The entire program is too heavy to run on the Arduino Duemilaove board therefore only a small part of the program i.e. the normalization can be run on the board and the rest of the program has to be run on the computer itself.

The proposed system supports only black and white images as message images.

system supports only black and white images as message images. Department of Telecommunication Engineering Page 59
system supports only black and white images as message images. Department of Telecommunication Engineering Page 59

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R V College of Engineering 2013-14 6.2 Future Enhancement • The project developed can be further
R V College of Engineering 2013-14 6.2 Future Enhancement • The project developed can be further

6.2 Future Enhancement

The project developed can be further implemented in hardware using VLSI.

The proposed system can be further implemented for color image.

It can further provide the security for JPEG format image.

Watermarking can be further extended for Digital video and audio.

The same idea can be easily implemented for same size of Cover Image and Watermark Image.

Many digital watermarking methods have been proposed for various applications [30, 31, 32, 33, 34, 35-39, 40, 41, 42]. Several studies focus quantization index modulation (QIM) [30,31], and spread spectrum-based watermarking is still also attractive [32] for tolerance. From the perspective of the image-quality of watermarked images, image-adaptive watermarking [33] and informed embedding [34] that utilizes the characteristics of the target image are effective in improving the imperceptibility of watermarks. To contribute to the objective image-quality of watermarked images, image-quality guaranteed watermarking (IQGW) methods that generate watermarked images of a desired image-quality independent of the characteristics of the target images and without trial and error, have been proposed [35, 44, 45]. On the other hand, a modulo arithmetic-based watermarking method for JPEG-coded images has also been proposed [46-50]. This method offers the user the flexibility of choosing the coefficients for watermarking in each 8×8-sized quantized discrete cosine transformed (DCT) matrix, and extracts hidden data using neither reference images nor the knowledge of the position of chosen coefficients. Furthermore, because of the use of modulo arithmetic- based modulation of data, it is capable of reducing the distortion caused by watermarking. However it is only for JPEG-coded images and its image-quality performance has not been analyzed enough yet.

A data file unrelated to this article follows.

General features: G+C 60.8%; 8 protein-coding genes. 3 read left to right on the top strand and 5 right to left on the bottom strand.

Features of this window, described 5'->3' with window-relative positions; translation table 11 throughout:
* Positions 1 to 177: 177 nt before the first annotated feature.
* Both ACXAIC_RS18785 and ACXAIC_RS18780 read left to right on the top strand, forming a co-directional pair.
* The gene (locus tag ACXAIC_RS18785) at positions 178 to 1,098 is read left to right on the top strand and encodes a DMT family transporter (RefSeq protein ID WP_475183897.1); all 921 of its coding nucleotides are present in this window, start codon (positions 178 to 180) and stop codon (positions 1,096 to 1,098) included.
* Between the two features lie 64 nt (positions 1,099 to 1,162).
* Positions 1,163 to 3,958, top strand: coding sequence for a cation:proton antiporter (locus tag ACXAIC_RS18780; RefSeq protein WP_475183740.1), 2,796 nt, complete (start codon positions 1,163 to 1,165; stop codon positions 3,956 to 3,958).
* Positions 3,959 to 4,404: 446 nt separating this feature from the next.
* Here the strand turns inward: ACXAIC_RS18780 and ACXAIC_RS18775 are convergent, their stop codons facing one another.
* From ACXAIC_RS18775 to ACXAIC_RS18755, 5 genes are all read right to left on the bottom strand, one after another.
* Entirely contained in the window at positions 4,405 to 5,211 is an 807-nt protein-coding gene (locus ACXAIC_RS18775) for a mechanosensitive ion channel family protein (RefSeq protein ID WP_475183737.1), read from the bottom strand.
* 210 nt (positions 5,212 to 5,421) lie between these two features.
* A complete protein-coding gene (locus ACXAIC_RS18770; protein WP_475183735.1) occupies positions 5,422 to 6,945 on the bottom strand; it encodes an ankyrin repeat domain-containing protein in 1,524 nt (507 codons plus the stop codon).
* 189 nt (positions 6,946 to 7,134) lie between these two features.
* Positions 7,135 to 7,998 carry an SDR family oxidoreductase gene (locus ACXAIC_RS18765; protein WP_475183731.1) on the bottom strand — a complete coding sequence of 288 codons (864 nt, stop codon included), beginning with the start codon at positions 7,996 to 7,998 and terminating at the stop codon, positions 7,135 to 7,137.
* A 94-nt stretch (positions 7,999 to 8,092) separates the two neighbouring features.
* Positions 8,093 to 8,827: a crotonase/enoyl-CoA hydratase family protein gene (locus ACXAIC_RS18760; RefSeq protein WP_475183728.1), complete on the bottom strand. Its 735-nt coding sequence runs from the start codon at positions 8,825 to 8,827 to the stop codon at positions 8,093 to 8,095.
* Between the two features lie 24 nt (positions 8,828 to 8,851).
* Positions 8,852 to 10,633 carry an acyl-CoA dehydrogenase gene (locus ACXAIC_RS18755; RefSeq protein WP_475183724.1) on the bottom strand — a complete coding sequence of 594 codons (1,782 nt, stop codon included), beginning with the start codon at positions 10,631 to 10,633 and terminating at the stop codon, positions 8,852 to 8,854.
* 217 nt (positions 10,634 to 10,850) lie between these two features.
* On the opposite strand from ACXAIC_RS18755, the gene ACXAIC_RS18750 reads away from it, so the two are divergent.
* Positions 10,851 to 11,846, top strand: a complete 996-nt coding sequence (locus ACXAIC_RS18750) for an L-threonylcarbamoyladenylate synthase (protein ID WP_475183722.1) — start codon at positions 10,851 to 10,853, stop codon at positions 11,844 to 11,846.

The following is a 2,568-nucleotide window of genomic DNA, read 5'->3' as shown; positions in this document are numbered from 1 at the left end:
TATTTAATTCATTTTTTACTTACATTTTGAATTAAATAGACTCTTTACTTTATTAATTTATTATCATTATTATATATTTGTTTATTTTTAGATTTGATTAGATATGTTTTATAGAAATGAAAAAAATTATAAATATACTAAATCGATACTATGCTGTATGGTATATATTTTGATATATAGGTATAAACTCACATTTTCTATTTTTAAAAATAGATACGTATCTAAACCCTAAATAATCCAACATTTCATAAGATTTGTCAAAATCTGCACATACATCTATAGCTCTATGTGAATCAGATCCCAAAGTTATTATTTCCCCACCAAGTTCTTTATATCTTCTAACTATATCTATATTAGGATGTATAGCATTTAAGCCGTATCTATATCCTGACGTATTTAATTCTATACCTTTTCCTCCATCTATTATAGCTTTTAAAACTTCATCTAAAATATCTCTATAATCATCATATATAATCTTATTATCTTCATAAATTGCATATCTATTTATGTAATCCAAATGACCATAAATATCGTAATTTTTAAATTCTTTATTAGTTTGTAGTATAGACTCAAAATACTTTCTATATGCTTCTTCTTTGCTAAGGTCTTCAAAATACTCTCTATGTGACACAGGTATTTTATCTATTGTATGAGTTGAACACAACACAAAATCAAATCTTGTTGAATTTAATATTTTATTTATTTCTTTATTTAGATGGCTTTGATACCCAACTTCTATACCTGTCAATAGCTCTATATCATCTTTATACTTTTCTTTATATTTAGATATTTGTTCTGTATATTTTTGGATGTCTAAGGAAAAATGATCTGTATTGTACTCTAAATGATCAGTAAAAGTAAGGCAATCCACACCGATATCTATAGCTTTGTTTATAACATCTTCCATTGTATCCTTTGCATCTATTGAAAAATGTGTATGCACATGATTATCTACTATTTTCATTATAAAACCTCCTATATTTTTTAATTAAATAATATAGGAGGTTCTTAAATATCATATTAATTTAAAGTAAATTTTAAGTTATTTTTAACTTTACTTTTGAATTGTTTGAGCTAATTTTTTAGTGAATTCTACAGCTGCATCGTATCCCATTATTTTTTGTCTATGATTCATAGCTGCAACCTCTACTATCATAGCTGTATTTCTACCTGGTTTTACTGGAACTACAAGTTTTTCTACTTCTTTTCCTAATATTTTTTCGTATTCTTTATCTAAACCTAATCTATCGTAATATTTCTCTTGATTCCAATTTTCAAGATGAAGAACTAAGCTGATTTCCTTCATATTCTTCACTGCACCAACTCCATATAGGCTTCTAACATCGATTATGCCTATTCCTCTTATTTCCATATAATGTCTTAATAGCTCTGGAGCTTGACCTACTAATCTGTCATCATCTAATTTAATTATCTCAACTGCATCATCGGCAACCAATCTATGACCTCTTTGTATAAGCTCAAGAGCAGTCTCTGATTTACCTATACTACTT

and its image-quality performance has not been analyzed enough yet. Department of Telecommunication Engineering Page 60
and its image-quality performance has not been analyzed enough yet. Department of Telecommunication Engineering Page 60

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R V College of Engineering 2013-14 CHAPTER 7 References [1] Fridrich, J., Goljan, M. and Du,R,
R V College of Engineering 2013-14 CHAPTER 7 References [1] Fridrich, J., Goljan, M. and Du,R,

CHAPTER

7

References

[1] Fridrich, J., Goljan, M. and Du,R, “Reliable Detection of LSB Steganography in Colour and Grayscale Images”, Proceedings of ACM Workshop on Multimedia and Security, Ottawa, pp.27-30, October 5, 2001.

[2] Sathiamoorthy Manoharan, “An empirical analysis of rs steganalysis”, proceedings of the third international conference on internet monitoring and protection, IEEE computer society Washington, 2008, pg 89-100.

[3] Rita Rana, Dheerendra Singh, Steganography “Concealing Messages in Images Using LSB Replacement Technique with Pre-Determined Random Pixel and Segmentation of Image”, International Journal of Computer Science & Communication Vol. 1, No. 2, pp. 113- 116, July-December 2010.

[4] Singh, K.M.; Nandi, S.; Birendra Singh, S.; ShyamSundar Singh, L.; , “Stealth steganography in visual cryptography for half tone images”, Computer and Communication Engineering, International Conference, 2008, pg 112-123.

[5] Jithesh K, Dr. A V Senthil Kumar, “Multi Layer Information Hiding - A Blend Of Steganography And Visual Cryptography”, Journal of Theoritical and Applied Information Technology, pg 42-47, 2010.

[6] Hsien-Chu Wu; Chwei-Shyong Tsai; Shu-Chuan Huang;, “Colored digital watermarking technology based on visual cryptography, Nonlinear Signal and Image Processing”, IEEE- Eurasip, pg 56-81, 2005.

[7] R. Chandramouli, Nasir Menon, “Analysis of LSB Based Image Steganography techniques”, pg. 78-92, IEEE-2001.

LSB Based Image Steganography techniques ”, pg. 78-92, IEEE-2001. Department of Telecommunication Engineering Page 61
LSB Based Image Steganography techniques ”, pg. 78-92, IEEE-2001. Department of Telecommunication Engineering Page 61